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Foreign funds may cash out of India's bond market on index inclusion delay – analysts

FILE PHOTO: Illustration photo of an India Rupee note

By Dharamraj Lalit Dhutia

MUMBAI (Reuters) - Foreign funds will continue to trim their holdings in India's government debt after J. P. Morgan delayed the inclusion of the country's bonds in its global index, sparking a further rise in yields, analysts said.

"Since mid-September we have seen outflows on expectations that the index inclusion may not materialise in 2022," Nagaraj Kulkarni, co-head for Asia rates strategy, excluding China at Standard Chartered Bank said. "There is still scope for further outflows from bonds."

Earlier this week, J. P. Morgan said India remains on the radar to be included in its influential emerging market local currency debt index after a review, dashing hopes that Asia's third largest economy would be added this year.

Some investors cited investment hurdles, "including a lengthy investor registration process and the operational readiness required for trading, settlement and custody of assets onshore," J. P. Morgan said in its statement.

Indian government bonds suffered a selloff, with the benchmark yield rising nine basis points on Thursday in the aftermath of this development. It was last trading at 7.46%.

Foreign investors and banks had turned buyers of Indian bonds in July-September, solely on bets that India may be included in global indexes, with some foreign brokerages predicting an announcement after a review this month.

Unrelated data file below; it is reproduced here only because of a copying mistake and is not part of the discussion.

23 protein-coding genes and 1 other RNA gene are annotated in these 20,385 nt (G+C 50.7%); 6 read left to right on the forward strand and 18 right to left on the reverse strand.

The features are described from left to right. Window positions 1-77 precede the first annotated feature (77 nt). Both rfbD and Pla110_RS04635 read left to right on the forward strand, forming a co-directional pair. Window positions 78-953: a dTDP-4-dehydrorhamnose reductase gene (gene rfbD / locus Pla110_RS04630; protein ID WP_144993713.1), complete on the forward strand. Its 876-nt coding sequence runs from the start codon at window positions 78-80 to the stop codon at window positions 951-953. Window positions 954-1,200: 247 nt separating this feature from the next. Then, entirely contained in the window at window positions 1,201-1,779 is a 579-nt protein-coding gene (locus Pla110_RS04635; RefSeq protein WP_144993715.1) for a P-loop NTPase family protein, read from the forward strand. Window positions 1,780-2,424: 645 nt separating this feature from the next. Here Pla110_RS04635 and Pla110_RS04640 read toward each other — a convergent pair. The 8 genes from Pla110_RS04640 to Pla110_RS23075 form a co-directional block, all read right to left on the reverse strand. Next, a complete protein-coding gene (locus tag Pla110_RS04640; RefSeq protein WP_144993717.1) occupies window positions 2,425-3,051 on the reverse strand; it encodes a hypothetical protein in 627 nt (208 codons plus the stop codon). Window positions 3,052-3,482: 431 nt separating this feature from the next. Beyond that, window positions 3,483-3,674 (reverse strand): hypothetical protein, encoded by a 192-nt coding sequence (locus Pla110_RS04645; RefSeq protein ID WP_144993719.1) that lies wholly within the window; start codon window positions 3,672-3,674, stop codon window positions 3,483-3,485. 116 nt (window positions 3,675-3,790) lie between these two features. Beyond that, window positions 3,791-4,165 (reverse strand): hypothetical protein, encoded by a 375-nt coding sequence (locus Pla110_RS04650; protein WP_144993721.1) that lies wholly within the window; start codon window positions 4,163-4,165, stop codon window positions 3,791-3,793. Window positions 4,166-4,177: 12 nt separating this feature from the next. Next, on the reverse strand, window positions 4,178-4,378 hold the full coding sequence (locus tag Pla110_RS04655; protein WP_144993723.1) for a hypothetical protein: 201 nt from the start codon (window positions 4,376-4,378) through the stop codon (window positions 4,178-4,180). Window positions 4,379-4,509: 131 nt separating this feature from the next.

Foreign investors had made a net purchase of 100 billion Indian rupees ($1.21 billion) of bonds under the Fully Accessible Route, or FAR, in July-September.

Bonds under FAR do not have any investment limit.

Alongside a delay in index inclusion, rising U.S. yields as well as elevated oil prices will also hurt investor appetite for local debt, some economists said.

"There are more risks than one on bonds. First of all, hawkish Fed and thus elevated U.S. yields are likely to push up domestic bond yields," Swati Arora, senior economist at HDFC Bank said.

Besides, Arora pointed to the chances of RBI taking the repo rate to 6.50% by March from 5.90%. FOCUS ON SUPPLY

With index inclusion bets crumbling for the near term, market participants will now shift focus to the heavy supply of bonds set for the rest of this fiscal year.

"Supply pressure is likely to exert upward pressure on bond yields," Standard Chartered Bank's Kulkarni echoed.

The benchmark bond yield will trade in the 7.50%-7.75% range in this quarter, he added.

India's federal government aims to borrow gross 5.92 trillion rupees through bonds in October-March, while states plan to raise 2.53 trillion rupees in December quarter. The states' borrowing could further go up in the last quarter of the fiscal year.

"Heavier state debt supply and a marginal shift in composition towards the longer segments could weigh on 10-year and beyond tenors, Ashish Agrawal, head of FX and EM macro strategy research, Asia, at Barclays said.

"Demand is likely to stay defensive, as investors factor higher funding rates and residual tightening risks," Agrawal added.

Meanwhile, a mismatch in supply and demand, along with tighter liquidity conditions will weigh on bonds, HDFC Bank's Arora said.

($1 = 82.3975 Indian rupees)

(Reporting by Dharamraj Lalit Dhutia; Editing by Dhanya Ann Thoppil)